A Healthy Rotarian Is A More Effective Rotarian - Make a great New Year's resolution

By Ron Goodenow
As luck would have it, I ran into a one-time Rotarian friend well into middle age while shopping the other day. After the pleasantries about the holidays, cameras, the Patriots, shopping and travel, he asked me how I was doing physically.
“Pretty good," I replied. "I just had a great physical … being on a relatively low-salt, low-carb diet and exercising every day does wonders. Gotta keep blood pressure down and diabetes away."
When I asked him about his health, he responded that he ran in the Boston Marathon, "haven't been to a doctor for years, and don’t need a health club.”
I shot back, hopefully not too quickly, “You sound like a lot of guys I talk to, lately. Here we are, approaching a certain age, living near some of the best health-care facilities in the world, and able to afford Medicare B, but so many friends, guys usually, just leave things to chance … and don’t want to fess up 30 bucks a month at the health club.”
Sermon ended. Fast drive home, to fire up Google.

Turns out my concerns are right on target, and too many guys are health laggards. Here you go. The prestigious Cleveland Clinic, according to 60 Percent of Men Don’t Go to the Doctor: Here’s Why, posted on Everydayhealth.com, “surveyed more than 500 men ages 18 to 70 across the United States and found that only three in five men get an annual physical, and just over 40 percent go to the doctor only when they fear they have a serious medical condition. Interestingly, half of the men we surveyed (53 percent) agree that their health just isn’t something they talk about, and 19 percent admitted they go to the doctor so their significant other or loved one will stop nagging them (another stereotype proven!).”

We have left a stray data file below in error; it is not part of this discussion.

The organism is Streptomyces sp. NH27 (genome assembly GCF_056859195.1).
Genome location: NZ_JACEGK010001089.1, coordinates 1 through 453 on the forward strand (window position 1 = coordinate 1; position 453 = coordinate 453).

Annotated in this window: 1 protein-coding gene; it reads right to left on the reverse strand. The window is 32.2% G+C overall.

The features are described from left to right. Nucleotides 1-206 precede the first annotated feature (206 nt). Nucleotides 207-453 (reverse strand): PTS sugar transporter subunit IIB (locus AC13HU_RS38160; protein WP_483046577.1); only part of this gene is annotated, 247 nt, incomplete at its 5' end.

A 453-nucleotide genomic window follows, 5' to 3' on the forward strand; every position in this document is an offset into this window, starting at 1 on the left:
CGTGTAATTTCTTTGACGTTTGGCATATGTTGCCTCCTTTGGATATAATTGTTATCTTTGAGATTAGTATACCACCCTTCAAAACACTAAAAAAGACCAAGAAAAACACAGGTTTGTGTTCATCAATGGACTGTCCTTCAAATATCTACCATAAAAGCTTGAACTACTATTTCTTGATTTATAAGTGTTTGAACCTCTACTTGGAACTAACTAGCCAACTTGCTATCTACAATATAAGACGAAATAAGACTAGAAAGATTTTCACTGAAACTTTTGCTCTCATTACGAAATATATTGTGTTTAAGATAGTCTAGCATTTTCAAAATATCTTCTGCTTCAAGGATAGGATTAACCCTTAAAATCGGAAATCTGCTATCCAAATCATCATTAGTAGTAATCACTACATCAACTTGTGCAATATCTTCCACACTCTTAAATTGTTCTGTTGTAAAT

Turns out that the Cleveland Clinic has a new program called MENtion It, the purpose of which is to get men talking to doctors about what needs to be known about prostate issues, sexual dysfunction, and symptoms of ticking time bombs in our bodies. Of course, talking to one’s physician will lead to tests that can bring on controsl and cures that just running in a marathon won’t confer. Oh, and Google around. You’ll find what Rotary clubs here and abroad are doing on the preventive-health side of things. Sites like Livestrong.org offer a plethora of information on nutrition, exercise, irritating conditions that should really get attention, and a heck of a lot more. You’ll think twice about whether that Diet Coke is really better for you than the real one. But, here’s a warning: Most doctors know very little about nutrition, so befriend a nutritionist or dig around on line. Type in “bananas nutrition.” Wow, great potassium.
Okay, you say, some good reading and maybe doc visits ahead. But there’s more here, and this applies to my opposite gender as well.
Sure, clubs promote the raising and consumption in our communities of good and healthy food, many members swear by - and even own - health clubs and exercise daily, and much more along these lines. All well and good. But what are we doing in our own Rotary clubs to help those who have special dietary needs or just want to get rid of the salt and sugar? Anything more than a dry salad with vinegar and oil on the side and probably salted chicken on top for the non-vegetarians among us? Do we share information on where one can eat healthily, including at chains like Olive Garden that will hand you a document with the nutritional content of everything on the menu, including the healthy brown pasta they now offer? And, they will happily help you put together a good meal.
One can say a lot about all this, but first one has to think about it - and what it means for being an even more active Rotarian who can travel long and safely, add hours to local service, and live longer to do it all. Let me end by saying our energetic district governors, Pat and Skip Doyle, are paragons of healthy eating and are not shy about that. Where do you think I learned about Diet Coke and the Polar stuff I once drank by the gallon?
Ideas, examples, feedback? Drop a note to me at Ron.Goodenow@gmail.com. If you make a New Year's resolution after reading, this let me know! And a happy and healthy New Year to you all. See you at the health club.
Ron Goodenow, a member of the Rotary Club of Westborough, may be reached at ron.goodenow@gmail.com.